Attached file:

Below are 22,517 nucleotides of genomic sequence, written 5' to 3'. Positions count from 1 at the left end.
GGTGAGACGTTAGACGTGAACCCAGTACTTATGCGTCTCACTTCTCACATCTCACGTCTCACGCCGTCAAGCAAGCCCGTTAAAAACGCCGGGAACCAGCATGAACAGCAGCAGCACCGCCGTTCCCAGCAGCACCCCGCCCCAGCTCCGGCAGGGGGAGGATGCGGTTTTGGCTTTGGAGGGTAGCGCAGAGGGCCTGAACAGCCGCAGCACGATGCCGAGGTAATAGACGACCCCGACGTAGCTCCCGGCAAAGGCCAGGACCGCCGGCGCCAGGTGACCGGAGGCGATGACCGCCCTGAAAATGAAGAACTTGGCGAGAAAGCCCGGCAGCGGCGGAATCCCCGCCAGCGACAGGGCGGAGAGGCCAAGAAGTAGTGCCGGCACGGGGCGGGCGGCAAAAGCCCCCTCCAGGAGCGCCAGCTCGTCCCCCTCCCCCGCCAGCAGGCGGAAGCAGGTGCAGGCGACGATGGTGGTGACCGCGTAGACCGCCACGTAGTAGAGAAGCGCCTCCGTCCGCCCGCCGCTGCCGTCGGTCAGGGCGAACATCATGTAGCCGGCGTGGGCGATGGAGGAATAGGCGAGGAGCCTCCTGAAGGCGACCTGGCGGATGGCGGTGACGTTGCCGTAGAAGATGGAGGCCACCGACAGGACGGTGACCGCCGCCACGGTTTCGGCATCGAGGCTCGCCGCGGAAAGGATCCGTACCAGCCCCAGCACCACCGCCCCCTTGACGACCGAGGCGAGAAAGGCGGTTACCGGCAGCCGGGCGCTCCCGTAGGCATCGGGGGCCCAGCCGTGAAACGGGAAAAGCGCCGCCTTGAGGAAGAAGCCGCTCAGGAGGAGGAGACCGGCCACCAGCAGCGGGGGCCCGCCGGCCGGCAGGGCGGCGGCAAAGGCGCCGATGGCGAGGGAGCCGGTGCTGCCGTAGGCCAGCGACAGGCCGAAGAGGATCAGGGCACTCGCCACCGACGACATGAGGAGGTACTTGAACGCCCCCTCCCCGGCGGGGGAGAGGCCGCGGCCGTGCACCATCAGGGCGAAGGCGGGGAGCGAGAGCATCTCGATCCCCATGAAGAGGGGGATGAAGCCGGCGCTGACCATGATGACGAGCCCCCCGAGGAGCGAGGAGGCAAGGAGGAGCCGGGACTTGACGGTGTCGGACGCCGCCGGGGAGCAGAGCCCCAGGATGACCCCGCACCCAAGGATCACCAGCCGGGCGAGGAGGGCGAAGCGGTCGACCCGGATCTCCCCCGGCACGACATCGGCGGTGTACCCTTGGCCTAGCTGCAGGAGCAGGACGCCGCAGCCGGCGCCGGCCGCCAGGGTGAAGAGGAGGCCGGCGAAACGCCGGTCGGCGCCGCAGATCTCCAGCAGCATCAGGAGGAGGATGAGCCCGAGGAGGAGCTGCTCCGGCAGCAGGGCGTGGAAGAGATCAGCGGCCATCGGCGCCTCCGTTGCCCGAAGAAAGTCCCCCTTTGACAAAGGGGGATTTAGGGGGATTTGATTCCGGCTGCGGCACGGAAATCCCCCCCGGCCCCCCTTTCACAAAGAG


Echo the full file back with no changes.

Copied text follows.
Below are 22,517 nucleotides of genomic sequence, written 5' to 3'. Positions count from 1 at the left end.
GGTGAGACGTTAGACGTGAACCCAGTACTTATGCGTCTCACTTCTCACATCTCACGTCTCACGCCGTCAAGCAAGCCCGTTAAAAACGCCGGGAACCAGCATGAACAGCAGCAGCACCGCCGTTCCCAGCAGCACCCCGCCCCAGCTCCGGCAGGGGGAGGATGCGGTTTTGGCTTTGGAGGGTAGCGCAGAGGGCCTGAACAGCCGCAGCACGATGCCGAGGTAATAGACGACCCCGACGTAGCTCCCGGCAAAGGCCAGGACCGCCGGCGCCAGGTGACCGGAGGCGATGACCGCCCTGAAAATGAAGAACTTGGCGAGAAAGCCCGGCAGCGGCGGAATCCCCGCCAGCGACAGGGCGGAGAGGCCAAGAAGTAGTGCCGGCACGGGGCGGGCGGCAAAAGCCCCCTCCAGGAGCGCCAGCTCGTCCCCCTCCCCCGCCAGCAGGCGGAAGCAGGTGCAGGCGACGATGGTGGTGACCGCGTAGACCGCCACGTAGTAGAGAAGCGCCTCCGTCCGCCCGCCGCTGCCGTCGGTCAGGGCGAACATCATGTAGCCGGCGTGGGCGATGGAGGAATAGGCGAGGAGCCTCCTGAAGGCGACCTGGCGGATGGCGGTGACGTTGCCGTAGAAGATGGAGGCCACCGACAGGACGGTGACCGCCGCCACGGTTTCGGCATCGAGGCTCGCCGCGGAAAGGATCCGTACCAGCCCCAGCACCACCGCCCCCTTGACGACCGAGGCGAGAAAGGCGGTTACCGGCAGCCGGGCGCTCCCGTAGGCATCGGGGGCCCAGCCGTGAAACGGGAAAAGCGCCGCCTTGAGGAAGAAGCCGCTCAGGAGGAGGAGACCGGCCACCAGCAGCGGGGGCCCGCCGGCCGGCAGGGCGGCGGCAAAGGCGCCGATGGCGAGGGAGCCGGTGCTGCCGTAGGCCAGCGACAGGCCGAAGAGGATCAGGGCACTCGCCACCGACGACATGAGGAGGTACTTGAACGCCCCCTCCCCGGCGGGGGAGAGGCCGCGGCCGTGCACCATCAGGGCGAAGGCGGGGAGCGAGAGCATCTCGATCCCCATGAAGAGGGGGATGAAGCCGGCGCTGACCATGATGACGAGCCCCCCGAGGAGCGAGGAGGCAAGGAGGAGCCGGGACTTGACGGTGTCGGACGCCGCCGGGGAGCAGAGCCCCAGGATGACCCCGCACCCAAGGATCACCAGCCGGGCGAGGAGGGCGAAGCGGTCGACCCGGATCTCCCCCGGCACGACATCGGCGGTGTACCCTTGGCCTAGCTGCAGGAGCAGGACGCCGCAGCCGGCGCCGGCCGCCAGGGTGAAGAGGAGGCCGGCGAAACGCCGGTCGGCGCCGCAGATCTCCAGCAGCATCAGGAGGAGGATGAGCCCGAGGAGGAGCTGCTCCGGCAGCAGGGCGTGGAAGAGATCAGCGGCCATCGGCGCCTCCGTTGCCCGAAGAAAGTCCCCCTTTGACAAAGGGGGATTTAGGGGGATTTGATTCCGGCTGCGGCACGGAAATCCCCCCCGGCCCCCCTTTCACAAAGAG